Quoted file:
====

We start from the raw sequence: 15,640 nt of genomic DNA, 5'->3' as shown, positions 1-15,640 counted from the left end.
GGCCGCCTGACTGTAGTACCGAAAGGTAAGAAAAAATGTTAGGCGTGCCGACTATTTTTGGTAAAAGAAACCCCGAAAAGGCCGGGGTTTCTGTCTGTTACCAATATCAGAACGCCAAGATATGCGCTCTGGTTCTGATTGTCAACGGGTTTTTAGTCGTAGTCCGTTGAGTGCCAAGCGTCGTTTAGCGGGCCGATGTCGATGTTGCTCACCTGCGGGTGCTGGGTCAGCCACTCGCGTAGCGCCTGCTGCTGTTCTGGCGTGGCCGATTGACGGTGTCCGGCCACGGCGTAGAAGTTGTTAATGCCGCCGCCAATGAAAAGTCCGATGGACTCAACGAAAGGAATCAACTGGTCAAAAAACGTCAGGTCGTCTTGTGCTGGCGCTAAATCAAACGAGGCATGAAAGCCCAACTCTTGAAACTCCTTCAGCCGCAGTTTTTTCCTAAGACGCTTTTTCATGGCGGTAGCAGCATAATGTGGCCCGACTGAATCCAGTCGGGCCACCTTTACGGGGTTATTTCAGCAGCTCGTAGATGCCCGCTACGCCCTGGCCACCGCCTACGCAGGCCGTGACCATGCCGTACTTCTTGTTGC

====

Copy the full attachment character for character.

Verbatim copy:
We start from the raw sequence: 15,640 nt of genomic DNA, 5'->3' as shown, positions 1-15,640 counted from the left end.
GGCCGCCTGACTGTAGTACCGAAAGGTAAGAAAAAATGTTAGGCGTGCCGACTATTTTTGGTAAAAGAAACCCCGAAAAGGCCGGGGTTTCTGTCTGTTACCAATATCAGAACGCCAAGATATGCGCTCTGGTTCTGATTGTCAACGGGTTTTTAGTCGTAGTCCGTTGAGTGCCAAGCGTCGTTTAGCGGGCCGATGTCGATGTTGCTCACCTGCGGGTGCTGGGTCAGCCACTCGCGTAGCGCCTGCTGCTGTTCTGGCGTGGCCGATTGACGGTGTCCGGCCACGGCGTAGAAGTTGTTAATGCCGCCGCCAATGAAAAGTCCGATGGACTCAACGAAAGGAATCAACTGGTCAAAAAACGTCAGGTCGTCTTGTGCTGGCGCTAAATCAAACGAGGCATGAAAGCCCAACTCTTGAAACTCCTTCAGCCGCAGTTTTTTCCTAAGACGCTTTTTCATGGCGGTAGCAGCATAATGTGGCCCGACTGAATCCAGTCGGGCCACCTTTACGGGGTTATTTCAGCAGCTCGTAGATGCCCGCTACGCCCTGGCCACCGCCTACGCAGGCCGTGACCATGCCGTACTTCTTGTTGC